Child and Adolescent Sleep Disturbances and Psychopathology in a Mental Health Clinic Sample

TitleChild and Adolescent Sleep Disturbances and Psychopathology in a Mental Health Clinic Sample
Publication TypeConference Paper
Year of Publication2022
AuthorsBlacher A., McKenzie K., Stewart S., Reid G.
Conference NameSleep Medicine
IssueSupplement 1
Keywords*Depression, *mental disease, *mental health center, *sleep disorder, Adolescent, Adult, Anxiety, attention deficit hyperactivity disorder, bedtime, Canada, Caregiver, Child, child parent relation, conduct disorder, conference abstract, controlled study, data analysis, distress syndrome, externalizing disorder, family functioning, Female, health care quality, Human, human tissue, internalizing disorder, major clinical study, Male, mental health, Ontario, outcome variable, outpatient, pain, Prevalence, wakefulness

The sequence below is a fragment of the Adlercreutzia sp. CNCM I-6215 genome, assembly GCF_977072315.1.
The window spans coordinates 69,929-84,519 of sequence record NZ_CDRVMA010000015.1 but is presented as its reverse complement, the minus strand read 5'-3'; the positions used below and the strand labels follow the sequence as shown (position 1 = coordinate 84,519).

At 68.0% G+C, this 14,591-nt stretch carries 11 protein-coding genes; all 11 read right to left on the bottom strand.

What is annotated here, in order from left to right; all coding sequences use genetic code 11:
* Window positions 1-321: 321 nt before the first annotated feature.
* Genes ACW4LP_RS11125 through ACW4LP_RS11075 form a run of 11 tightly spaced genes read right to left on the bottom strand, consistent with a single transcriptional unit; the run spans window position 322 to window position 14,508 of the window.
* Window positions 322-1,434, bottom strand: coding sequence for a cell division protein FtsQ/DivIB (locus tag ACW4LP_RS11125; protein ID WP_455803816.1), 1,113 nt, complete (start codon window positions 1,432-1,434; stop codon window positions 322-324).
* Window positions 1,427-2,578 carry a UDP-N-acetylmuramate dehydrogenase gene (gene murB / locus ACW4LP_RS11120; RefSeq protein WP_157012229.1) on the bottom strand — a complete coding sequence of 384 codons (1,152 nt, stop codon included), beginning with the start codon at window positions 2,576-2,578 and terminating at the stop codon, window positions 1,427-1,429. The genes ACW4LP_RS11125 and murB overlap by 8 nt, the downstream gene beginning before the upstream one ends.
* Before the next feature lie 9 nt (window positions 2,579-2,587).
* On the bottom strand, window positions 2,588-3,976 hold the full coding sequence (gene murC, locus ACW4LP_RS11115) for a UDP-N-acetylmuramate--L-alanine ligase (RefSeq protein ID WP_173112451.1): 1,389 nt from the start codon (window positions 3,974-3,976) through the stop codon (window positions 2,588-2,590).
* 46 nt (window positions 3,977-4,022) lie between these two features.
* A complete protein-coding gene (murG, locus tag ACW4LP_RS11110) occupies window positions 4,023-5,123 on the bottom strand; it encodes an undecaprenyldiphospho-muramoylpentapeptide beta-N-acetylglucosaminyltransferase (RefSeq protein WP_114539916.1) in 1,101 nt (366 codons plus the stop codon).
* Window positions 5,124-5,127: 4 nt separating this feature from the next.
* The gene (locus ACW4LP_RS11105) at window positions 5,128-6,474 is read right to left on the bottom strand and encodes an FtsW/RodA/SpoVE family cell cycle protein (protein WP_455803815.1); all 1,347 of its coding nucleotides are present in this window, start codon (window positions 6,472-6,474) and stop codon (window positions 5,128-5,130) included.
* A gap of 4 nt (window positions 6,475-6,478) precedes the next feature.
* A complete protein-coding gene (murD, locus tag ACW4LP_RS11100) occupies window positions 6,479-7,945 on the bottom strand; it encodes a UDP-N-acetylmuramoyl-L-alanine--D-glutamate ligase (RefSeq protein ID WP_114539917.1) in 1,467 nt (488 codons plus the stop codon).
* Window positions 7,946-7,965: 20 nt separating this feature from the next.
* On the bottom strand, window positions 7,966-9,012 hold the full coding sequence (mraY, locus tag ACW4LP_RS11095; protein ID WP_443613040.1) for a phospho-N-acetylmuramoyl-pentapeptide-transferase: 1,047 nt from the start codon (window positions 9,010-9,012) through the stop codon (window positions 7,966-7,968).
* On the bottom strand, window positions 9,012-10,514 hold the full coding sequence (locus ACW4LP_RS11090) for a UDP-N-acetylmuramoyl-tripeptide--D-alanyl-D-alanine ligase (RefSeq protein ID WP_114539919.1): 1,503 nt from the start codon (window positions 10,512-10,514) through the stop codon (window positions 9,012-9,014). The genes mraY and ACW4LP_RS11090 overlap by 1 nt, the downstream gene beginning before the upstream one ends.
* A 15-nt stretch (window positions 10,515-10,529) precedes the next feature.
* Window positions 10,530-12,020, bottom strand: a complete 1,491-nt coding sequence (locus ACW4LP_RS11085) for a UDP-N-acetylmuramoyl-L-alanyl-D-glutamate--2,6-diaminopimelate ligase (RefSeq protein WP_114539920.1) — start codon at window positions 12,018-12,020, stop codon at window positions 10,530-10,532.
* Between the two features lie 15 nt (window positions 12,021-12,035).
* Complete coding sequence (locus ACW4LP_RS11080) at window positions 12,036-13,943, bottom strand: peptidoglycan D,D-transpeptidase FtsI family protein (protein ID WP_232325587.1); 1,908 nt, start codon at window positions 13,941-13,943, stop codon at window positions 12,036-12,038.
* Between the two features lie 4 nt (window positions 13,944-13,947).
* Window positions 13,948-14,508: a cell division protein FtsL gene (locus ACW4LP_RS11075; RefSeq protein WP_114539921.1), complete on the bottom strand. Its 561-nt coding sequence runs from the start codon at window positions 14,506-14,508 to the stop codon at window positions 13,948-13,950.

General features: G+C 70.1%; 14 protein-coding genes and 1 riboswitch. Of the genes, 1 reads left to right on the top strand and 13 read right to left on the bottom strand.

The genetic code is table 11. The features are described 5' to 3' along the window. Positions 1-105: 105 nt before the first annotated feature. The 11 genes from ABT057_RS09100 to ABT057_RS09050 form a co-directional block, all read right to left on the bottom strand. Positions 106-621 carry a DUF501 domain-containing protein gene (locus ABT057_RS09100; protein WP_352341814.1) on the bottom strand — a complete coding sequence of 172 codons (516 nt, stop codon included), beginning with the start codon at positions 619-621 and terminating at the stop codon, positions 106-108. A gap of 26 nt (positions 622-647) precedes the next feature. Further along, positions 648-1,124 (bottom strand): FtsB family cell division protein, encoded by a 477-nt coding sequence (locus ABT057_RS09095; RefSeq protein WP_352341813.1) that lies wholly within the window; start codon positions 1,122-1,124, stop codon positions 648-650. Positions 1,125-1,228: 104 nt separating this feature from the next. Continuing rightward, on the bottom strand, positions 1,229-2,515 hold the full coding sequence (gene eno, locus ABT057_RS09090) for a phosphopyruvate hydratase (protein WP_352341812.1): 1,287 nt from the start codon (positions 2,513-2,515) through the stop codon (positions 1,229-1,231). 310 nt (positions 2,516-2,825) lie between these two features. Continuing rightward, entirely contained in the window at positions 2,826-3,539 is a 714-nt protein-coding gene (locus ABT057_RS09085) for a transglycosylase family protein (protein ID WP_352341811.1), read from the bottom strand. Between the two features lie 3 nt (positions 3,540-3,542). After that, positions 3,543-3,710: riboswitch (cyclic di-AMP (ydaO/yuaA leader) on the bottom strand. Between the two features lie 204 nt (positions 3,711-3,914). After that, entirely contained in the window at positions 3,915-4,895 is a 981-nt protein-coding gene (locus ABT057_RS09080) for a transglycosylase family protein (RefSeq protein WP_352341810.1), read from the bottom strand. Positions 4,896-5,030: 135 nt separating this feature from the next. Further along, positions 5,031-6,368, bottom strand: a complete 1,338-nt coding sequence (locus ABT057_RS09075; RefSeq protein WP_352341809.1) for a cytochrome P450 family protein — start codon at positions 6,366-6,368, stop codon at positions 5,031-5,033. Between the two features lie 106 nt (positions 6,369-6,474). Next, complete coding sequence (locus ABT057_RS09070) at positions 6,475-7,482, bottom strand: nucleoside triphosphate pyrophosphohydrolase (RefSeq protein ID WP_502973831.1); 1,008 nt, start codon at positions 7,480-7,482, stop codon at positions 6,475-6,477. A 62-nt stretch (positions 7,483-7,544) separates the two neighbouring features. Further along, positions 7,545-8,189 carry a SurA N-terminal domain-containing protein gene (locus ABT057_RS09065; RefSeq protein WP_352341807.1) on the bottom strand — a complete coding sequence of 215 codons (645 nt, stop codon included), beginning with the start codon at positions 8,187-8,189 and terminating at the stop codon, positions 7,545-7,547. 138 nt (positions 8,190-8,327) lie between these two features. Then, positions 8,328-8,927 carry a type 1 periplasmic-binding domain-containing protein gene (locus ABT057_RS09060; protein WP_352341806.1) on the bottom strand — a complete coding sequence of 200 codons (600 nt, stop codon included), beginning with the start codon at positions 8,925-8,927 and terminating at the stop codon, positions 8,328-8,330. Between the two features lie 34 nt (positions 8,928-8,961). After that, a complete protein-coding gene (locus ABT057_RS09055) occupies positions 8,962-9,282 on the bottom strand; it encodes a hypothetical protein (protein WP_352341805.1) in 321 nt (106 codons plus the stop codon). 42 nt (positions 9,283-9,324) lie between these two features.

Introduction: Children and adolescents (henceforth children) being treated in specialty mental health services are more likely to have sleep disturbances than community samples. However, few studies have investigated the relationship between sleep and psychopathology in a broad sample of children seen at mental health agencies. This study aimed to fill this gap by examining sleep disturbances in relation to internalizing (e.g., depression, anxiety) and externalizing (e.g., attention-deficit/hyperactivity, conduct disorder) symptoms. Material(s) and Method(s): Secondary data analyses were completed on a sample of children (aged 4 to 18; 56.2% male) who completed the interRAI ChYMH- a semi-structured assessment tool- as a part of standard care in residential or outpatient settings from 39 mental health agencies in Ontario, Canada (N = 13, 472). A split-half sample approach was used to control for error and determine if results were reproducible (Sample 1 n = 6,773, Sample 2 n = 6,699). Hierarchical regressions examined the effects of child (i.e., age, sex, sensory sensitivity, pain), family (i.e., family functioning, caregiver distress, lack of parenting strengths), sleep disturbances (i.e., difficultly falling asleep and staying asleep, night waking, bedtime resistance and falling asleep during the day), and age as a moderator for sleep disturbances on both outcome variables: internalizing and externalizing symptoms. Result(s): In both samples, sleep disturbances predicted both internalizing (Sample 1 DELTAR2 = 8.6%, Sample 2 DELTAR2 = 10.0%) and externalizing (Sample 1 DELTAR2 = 1.5%, Sample 2 DELTAR2 = 1.3%) above and beyond child and family variables. Age moderated the relationship between sleep disturbances and internalizing symptoms (Sample 1 s = 0.06, p <.001, Sample 2 s = 0.08, p <.001), but not externalizing symptoms (Sample 1 s = -0.01, p >.05, Sample 2 s = -0.01, p >.05). Conclusion(s): The relationship between sleep and psychopathology may change as children move through developmental phases marked by structural and organizational changes in sleep-wake patterns and psychopathology prevalence.Copyright © 2022

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